An extremely rare white bald eagle was spotted in Oklahoma by a college student returning home for Thanksgiving last week.
Justin Briley said he noticed the bird feasting on an armadillo carcass alongside some turkey vultures and grabbed his phone to nab a few photos.
“At first I thought it was an albino turkey vulture,” Briley told USA TODAY. “When I was looking at the pictures, I zoomed in on them and I could see its distinct white head and yellow beak.”
The bird perched itself on a tree after it finished eating. Briley captured more photos and videos of the iconic American bird with his phone using a spotting scope.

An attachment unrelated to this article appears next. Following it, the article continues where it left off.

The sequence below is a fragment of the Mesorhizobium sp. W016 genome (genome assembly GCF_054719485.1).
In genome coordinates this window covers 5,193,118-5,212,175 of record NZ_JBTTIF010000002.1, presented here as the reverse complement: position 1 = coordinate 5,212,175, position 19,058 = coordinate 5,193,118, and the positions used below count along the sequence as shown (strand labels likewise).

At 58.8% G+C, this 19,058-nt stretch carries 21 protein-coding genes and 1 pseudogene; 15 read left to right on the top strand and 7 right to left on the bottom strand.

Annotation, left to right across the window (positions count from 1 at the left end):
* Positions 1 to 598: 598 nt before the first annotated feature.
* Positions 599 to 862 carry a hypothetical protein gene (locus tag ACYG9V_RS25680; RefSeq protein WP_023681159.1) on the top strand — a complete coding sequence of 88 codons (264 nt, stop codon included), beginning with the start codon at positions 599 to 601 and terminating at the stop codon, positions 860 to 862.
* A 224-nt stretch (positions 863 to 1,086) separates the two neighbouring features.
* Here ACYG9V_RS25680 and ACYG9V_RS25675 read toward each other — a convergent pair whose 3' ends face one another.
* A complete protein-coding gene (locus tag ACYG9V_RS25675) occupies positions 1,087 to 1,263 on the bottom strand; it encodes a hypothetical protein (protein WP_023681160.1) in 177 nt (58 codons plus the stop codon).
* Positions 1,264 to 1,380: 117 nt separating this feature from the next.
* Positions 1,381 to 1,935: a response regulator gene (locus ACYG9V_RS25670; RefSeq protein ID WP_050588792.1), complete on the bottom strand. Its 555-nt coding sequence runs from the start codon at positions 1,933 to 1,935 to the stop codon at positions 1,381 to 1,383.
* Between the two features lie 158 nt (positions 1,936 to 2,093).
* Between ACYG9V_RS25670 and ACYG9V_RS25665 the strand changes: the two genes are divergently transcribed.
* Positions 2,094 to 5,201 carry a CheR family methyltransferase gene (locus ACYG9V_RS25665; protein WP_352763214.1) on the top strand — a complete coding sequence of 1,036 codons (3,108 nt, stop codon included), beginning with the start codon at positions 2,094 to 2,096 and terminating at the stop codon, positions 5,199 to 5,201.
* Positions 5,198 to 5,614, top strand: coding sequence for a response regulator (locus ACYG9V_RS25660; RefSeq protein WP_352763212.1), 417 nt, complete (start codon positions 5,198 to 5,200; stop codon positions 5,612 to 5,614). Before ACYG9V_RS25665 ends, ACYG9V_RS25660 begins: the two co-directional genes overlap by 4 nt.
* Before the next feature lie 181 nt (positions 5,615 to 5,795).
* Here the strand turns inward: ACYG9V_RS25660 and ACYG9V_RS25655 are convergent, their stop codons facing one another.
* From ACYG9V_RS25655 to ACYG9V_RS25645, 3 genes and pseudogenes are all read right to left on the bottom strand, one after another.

Briley, who said he studies fish, range and wildlife management at Brigham Young University-Idaho, sent the images to a professor, who told him the bald eagle wasn’t albinistic, but leucistic.
Leucism is a genetic condition that prevents pigment from reaching birds’ feathers, causing discoloration, according to the Oklahoma Department of Wildlife Conservation.
Briley sent the images to ODWC, which shared them on its social media. He told the department exactly where he saw the eagle, but wished to keep it’s exact location a secret to the public.
“With a bird that rare – if everyone knows where it is – it’s going to attract a lot of people,” Briley said. “...mainly the concern is the safety of the animal.”
The ODWC said it could not confirm whether the eagle was the same bird that was spotted last year along the Illinois River in eastern Oklahoma.
This article originally appeared on USA TODAY: White bald eagle found in Oklahoma: Rare leucistic bird seen, pictured